If it’s based on cinema ticket sales, have they been adjusted for inflation? I also hope it excludes additional revenues via sales of DVDs and VHS Cassettes, which were not available in the early days of Bond.

          • davidshort10

            I am not interested enough to look at the figures or adjust fro inflation but i am certain that the Daniiel Craig Bond movies are hugely more successful than the previous ones. I wish they were not.

          • St Martyr

            No they are not. The previous ones were HUGE and never had half or quarter the budget of these ones. EVERYONE watched Bond-I have not seen one of the new ones.

            Plus I grew up watching them in Africa as a small child visiting my Dad-we ALL new Bond. Now? No one knows Who the F Craig is in Africa. In fact Sean Connery is still an icon!

          • davidshort10

            As I can’t be bothered to look it all up and adjust for inflation, I cannot be certain whether the Craig Bond films are more successful than the others but reports suggest they are. However, I don’t think people will buy them or rent them or watch them after one viewing. I was in a small town not long ago and Spectre was playing. Normally I would have been bored enough and interested enough to go in and watch but I remember how draggy the previous one was. The silliness began when Judi Dench became M and nagged Bond for being a leftover from the Cold War when she was much older than she. And also when the woman (girl) berated Brosnan for being on his own. Lazenby didn’t get a chance to do a second one because of his hippyish tendencies. Fleming wrote Bond as a single man in his thirties who had a Scottish housekeeper and had precise requirements about how long his egg should be boiled and also about his marmalade and shampoo. People would now think he was gay. Fleming was for his time very liberal in his books about gays and also, for an Old Etonian, liberal about working class people getting on in life. But he was not all that liberal about foreigners, despite having been educated ‘abroad’ as well as Eton. People generally were against foreigners then.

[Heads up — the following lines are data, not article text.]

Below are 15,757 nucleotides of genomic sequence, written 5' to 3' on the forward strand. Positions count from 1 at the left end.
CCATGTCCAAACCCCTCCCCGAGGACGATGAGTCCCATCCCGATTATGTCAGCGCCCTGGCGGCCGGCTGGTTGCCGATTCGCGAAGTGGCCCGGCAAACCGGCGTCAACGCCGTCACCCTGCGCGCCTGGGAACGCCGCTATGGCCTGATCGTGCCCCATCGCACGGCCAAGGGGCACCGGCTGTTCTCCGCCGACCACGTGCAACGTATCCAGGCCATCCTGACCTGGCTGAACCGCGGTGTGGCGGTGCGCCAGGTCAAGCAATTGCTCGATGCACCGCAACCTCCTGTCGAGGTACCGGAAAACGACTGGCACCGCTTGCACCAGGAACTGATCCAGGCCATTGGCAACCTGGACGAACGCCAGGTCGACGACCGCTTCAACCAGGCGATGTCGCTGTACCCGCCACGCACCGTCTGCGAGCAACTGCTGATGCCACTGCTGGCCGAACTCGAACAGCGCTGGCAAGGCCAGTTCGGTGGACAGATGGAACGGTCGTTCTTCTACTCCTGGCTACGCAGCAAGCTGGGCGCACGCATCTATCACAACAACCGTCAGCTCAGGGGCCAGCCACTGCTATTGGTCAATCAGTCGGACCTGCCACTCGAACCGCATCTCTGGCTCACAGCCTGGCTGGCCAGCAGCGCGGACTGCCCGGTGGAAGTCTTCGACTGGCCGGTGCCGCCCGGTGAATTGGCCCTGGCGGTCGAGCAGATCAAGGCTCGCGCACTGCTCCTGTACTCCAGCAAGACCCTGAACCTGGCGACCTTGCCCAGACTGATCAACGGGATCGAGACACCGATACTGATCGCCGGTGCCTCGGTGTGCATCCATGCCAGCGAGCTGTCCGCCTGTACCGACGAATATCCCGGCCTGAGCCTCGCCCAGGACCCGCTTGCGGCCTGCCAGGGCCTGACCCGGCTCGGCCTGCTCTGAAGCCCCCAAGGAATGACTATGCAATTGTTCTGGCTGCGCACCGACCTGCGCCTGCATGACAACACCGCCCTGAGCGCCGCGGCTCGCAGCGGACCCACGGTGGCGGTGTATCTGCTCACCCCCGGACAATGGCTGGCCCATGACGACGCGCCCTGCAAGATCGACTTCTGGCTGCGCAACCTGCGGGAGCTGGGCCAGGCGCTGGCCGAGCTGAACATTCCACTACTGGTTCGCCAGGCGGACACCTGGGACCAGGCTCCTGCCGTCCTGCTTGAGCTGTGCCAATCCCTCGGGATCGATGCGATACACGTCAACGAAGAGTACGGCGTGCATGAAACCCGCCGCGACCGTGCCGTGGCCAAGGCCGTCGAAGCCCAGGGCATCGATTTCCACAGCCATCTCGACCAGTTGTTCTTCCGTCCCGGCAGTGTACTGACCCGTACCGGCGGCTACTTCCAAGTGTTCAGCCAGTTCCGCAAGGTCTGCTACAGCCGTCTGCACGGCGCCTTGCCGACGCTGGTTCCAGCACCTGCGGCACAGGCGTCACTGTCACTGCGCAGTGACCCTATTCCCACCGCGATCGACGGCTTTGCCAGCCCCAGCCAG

• St Martyr

            Roderick, if Bond from previously were to come out now? They would be more successful. These Bonds have been a huge let down. The Budgets have been HUGE and the returns? Only say 20-25% of the budget as profit.

          • Roderick

            I agree. The Bond actors have been a mixed bunch. Connery and Brosnan gave a pretty good representation of Fleming’s vision of Bond, imho. Moore, Dalton and Craig were, for differing reasons, pretty poor. These days Bond is little more than a thug built like a nightclub bouncer wearing a dinner jacket and not, as he should be, an old Etonian smoothie with hidden thuggish tendencies.